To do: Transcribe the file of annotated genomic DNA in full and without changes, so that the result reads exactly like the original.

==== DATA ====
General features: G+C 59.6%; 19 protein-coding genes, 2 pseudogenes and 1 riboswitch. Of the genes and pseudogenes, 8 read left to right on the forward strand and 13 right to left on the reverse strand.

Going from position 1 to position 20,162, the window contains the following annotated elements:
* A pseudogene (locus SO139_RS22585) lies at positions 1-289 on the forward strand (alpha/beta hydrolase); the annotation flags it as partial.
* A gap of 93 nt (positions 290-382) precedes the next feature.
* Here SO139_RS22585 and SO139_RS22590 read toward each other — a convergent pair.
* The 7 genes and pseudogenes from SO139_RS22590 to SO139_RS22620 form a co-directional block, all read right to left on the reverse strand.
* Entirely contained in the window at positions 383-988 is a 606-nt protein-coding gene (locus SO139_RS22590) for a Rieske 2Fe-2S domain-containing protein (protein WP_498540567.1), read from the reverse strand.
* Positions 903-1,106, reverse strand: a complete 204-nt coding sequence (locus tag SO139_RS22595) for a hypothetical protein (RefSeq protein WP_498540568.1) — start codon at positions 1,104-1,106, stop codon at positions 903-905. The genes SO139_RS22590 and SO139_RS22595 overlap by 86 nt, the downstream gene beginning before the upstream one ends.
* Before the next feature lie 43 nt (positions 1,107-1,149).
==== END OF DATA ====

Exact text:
General features: G+C 59.6%; 19 protein-coding genes, 2 pseudogenes and 1 riboswitch. Of the genes and pseudogenes, 8 read left to right on the forward strand and 13 right to left on the reverse strand.

Going from position 1 to position 20,162, the window contains the following annotated elements:
* A pseudogene (locus SO139_RS22585) lies at positions 1-289 on the forward strand (alpha/beta hydrolase); the annotation flags it as partial.
* A gap of 93 nt (positions 290-382) precedes the next feature.
* Here SO139_RS22585 and SO139_RS22590 read toward each other — a convergent pair.
* The 7 genes and pseudogenes from SO139_RS22590 to SO139_RS22620 form a co-directional block, all read right to left on the reverse strand.
* Entirely contained in the window at positions 383-988 is a 606-nt protein-coding gene (locus SO139_RS22590) for a Rieske 2Fe-2S domain-containing protein (protein WP_498540567.1), read from the reverse strand.
* Positions 903-1,106, reverse strand: a complete 204-nt coding sequence (locus tag SO139_RS22595) for a hypothetical protein (RefSeq protein WP_498540568.1) — start codon at positions 1,104-1,106, stop codon at positions 903-905. The genes SO139_RS22590 and SO139_RS22595 overlap by 86 nt, the downstream gene beginning before the upstream one ends.
* Before the next feature lie 43 nt (positions 1,107-1,149).